In an evening news conference aimed at regaining some control, May said she believed "with every fiber of my being that the course I have set out is the right one for our country and all our people". The backstop would not have an expiry date or allow for a unilateral exit and, if the new EU-UK trade deal is not ready by the end of the transition period, the backstop would kick in with Northern Ireland in "full alignment with those rules of (the EU's) internal market and the customs union", which critics say amounts to a barrier down the Irish Sea.
"She is tackling an issue of epic proportions, on which she can never please everyone, and she is doing her very best to find a way through", he said.
The resignations mean that the prime minister may face an uphill battle to win parliamentary support for the Brexit deal.
But Mayall says she prefers this solution to Britain's agonizing and continuing battle over European Union membership.
A spokesperson for the prime minister said that a replacement Brexit minister is expected to be appointed.
Only committee Chairman Graham Brady knows for sure how many missives have been sent, but Rees-Mogg's letter is likely to spur others to do the same.
It came as she confirmed she would follow her party's leadership and vote against the plan.
The divisions in the ruling Conservative Party over Europe are mirrored across the aisle. Ever since Britain joined what was then the European Economic Community in 1973, the party has been split between supporters and opponents of Britain's membership.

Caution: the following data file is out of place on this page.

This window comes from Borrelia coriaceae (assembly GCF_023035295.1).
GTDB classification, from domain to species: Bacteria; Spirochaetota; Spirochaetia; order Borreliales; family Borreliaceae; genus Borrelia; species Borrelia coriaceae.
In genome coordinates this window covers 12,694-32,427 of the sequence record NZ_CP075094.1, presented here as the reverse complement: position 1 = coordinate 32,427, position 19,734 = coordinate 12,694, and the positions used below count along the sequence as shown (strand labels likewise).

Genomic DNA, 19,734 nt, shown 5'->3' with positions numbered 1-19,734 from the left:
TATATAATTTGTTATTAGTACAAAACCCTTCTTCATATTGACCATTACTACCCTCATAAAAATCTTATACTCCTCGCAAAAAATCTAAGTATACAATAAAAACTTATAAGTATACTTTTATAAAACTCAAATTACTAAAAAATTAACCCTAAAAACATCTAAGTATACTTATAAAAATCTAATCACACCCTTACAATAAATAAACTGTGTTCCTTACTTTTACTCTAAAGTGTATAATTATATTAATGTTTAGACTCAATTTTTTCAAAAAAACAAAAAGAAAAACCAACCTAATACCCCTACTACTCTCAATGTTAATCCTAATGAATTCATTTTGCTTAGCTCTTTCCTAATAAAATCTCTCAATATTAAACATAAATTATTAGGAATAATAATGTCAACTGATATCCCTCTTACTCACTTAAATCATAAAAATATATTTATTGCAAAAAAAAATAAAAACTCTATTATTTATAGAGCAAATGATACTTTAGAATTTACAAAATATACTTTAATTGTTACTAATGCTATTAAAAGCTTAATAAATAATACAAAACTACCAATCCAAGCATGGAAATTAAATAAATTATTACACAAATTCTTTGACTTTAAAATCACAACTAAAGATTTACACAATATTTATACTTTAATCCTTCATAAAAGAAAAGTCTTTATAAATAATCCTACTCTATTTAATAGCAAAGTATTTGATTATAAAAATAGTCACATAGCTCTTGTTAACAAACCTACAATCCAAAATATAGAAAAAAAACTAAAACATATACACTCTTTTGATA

He said the United States would be ready to start negotiating a free trade deal with Britain "immediately" after Brexit if Theresa May's plan is ditched, while making a trip across the Atlantic. That is created to avoid a rupture in cross-border trade and a crash in business confidence, but it will prevent London from negotiating its own sovereign trade deals with the USA and other major economies.
Just hours after announcing that her senior ministers had collectively backed her divorce deal, Mrs May's premiership was thrust into its most perilous crisis to date when Mr Raab resigned on Thursday in opposition to the agreement.
"That is what the people voted for and that is what I am delivering".
Brexiteers hate the agreement because they fear the United Kingdom will become trapped inside the European Union for years, subject to European Union regulations and laws over which the U.K. will no longer have any influence.
The deal itself provoked strong opinions with only 4 per cent saying they neither support nor oppose the deal. Earlier this week, the prime minister faced an onslaught of criticism in the House of Commons, suggesting she has a slim chance of getting the agreement through parliament in December.
But not only does the agreement have to pass muster within Mrs May's cabinet, it also needs to be approved by Parliament and, now with the DUP and Labour among those saying they will vote against it, the odds seem stacked against that happening. "If you don't think the deal meets those tests, you have to vote it down". "That issue is still going to be there", she said in the interview, published Saturday.
The mood was generally upbeat, even though the guest list was heavy with big-company representatives who had campaigned for Britain to remain in the EU. Speaking on condition of anonymity because the process is still ongoing, the official said both sides "exhausted our margin of maneuver under our respective mandates".